Pay No Attention to the Baby on the Monitor
The Atlantic’s Bizarre Attack on Ultrasound
By Eric Metaxas
What were they thinking? An embarrassing article in The Atlantic reveals so much about the state of the pro-choice movement.
Imagine being told that microscopes falsely “advance the idea” that bacteria and viruses cause disease. Or what if someone told you that telescopes falsely “advance the idea” that galaxies exist? You’d think that person was a few fries short of a happy meal, right?
Well that’s exactly the sort of argument Moira Weigel made at The Atlantic last month in an article originally entitled—I’m not kidding: “How Ultrasound Advanced the Idea that a Fetus is a Person.” I say “originally,” because the title has since been changed to the much less provocative, “How Ultrasound Became Political.”
Either way, Weigel’s point in this bizarre rant against medical technology is to convince readers that ultrasound imaging does not, in fact, reveal babies in the womb. Rather, it’s a tool pro-lifers have used to dupe women into seeing fetuses as human beings.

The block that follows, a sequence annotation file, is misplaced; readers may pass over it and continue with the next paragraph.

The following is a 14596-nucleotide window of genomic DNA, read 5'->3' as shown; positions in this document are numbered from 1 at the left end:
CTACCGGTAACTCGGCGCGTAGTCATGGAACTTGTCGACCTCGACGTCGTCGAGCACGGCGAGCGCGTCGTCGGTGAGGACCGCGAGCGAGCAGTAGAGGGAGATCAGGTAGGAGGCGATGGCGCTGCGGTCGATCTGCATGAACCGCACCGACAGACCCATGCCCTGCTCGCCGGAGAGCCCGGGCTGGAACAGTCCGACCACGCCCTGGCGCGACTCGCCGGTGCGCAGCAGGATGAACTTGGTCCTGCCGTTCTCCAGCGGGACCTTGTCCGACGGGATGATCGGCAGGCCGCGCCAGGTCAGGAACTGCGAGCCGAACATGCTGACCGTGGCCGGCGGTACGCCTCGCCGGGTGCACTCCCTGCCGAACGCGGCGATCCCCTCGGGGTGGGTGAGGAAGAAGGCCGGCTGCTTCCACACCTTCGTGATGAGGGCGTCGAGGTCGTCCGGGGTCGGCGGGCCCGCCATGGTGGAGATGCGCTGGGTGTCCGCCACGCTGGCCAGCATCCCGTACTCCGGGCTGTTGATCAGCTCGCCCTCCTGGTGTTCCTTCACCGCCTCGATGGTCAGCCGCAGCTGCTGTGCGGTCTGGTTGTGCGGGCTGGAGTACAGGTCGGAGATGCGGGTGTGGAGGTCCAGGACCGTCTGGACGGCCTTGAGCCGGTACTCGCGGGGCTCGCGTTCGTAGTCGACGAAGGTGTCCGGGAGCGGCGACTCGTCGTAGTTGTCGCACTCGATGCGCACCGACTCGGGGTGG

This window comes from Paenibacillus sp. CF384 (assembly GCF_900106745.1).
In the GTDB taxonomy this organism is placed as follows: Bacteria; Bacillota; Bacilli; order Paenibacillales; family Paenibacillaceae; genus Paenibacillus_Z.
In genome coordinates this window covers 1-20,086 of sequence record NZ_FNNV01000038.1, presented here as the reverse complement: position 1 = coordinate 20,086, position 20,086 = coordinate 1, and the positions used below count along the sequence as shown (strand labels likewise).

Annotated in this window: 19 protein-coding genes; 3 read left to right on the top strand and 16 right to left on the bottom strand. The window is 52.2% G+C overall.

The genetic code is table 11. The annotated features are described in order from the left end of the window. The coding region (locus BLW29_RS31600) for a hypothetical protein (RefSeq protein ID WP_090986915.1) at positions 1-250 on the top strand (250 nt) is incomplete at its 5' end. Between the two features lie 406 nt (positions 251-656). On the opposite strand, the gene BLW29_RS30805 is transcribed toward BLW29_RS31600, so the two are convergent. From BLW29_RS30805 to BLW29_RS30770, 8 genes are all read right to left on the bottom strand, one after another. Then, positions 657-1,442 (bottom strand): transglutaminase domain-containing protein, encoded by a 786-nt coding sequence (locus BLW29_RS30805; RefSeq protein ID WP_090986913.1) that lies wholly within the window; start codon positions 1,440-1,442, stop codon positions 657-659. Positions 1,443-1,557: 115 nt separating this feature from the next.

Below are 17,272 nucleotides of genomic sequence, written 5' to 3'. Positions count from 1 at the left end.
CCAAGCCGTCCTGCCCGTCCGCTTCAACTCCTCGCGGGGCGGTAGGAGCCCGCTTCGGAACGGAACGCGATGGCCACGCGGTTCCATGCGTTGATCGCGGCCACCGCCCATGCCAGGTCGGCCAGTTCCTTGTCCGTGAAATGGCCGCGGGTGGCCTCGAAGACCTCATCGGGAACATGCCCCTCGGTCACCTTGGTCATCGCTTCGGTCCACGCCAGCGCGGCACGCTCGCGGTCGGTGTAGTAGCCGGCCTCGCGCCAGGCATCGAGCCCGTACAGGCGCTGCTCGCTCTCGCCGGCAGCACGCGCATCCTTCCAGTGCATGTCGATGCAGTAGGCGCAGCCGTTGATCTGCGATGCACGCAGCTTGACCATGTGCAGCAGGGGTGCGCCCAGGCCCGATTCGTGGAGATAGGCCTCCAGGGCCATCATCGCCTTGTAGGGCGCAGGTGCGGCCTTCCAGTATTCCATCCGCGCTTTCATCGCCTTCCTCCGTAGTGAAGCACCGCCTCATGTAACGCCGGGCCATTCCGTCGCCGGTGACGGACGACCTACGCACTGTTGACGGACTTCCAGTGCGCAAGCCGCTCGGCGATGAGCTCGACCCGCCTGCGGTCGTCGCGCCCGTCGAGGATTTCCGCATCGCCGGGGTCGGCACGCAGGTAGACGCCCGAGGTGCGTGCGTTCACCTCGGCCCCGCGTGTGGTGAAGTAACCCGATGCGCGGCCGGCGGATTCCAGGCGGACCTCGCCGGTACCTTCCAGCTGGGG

She begins by recounting ultrasound’s origin as a weapon in submarine warfare—a weapon that men soon turned from the ocean’s briny depths “toward women’s bodies.”
“Ultrasound,” Weigel opines, “made it possible for the male doctor to evaluate the fetus without female interference,” (as if women never become doctors). “The framing of the ultrasound,”—again, this is a quote—“was notable for what it excluded: the woman. In order to make the fetus visible, it made her disappear.” I’m not making this up.
Weigel argues that the form on an ultrasound screen isn’t meaningfully different from the “rapidly dividing cell mass” of early pregnancy…
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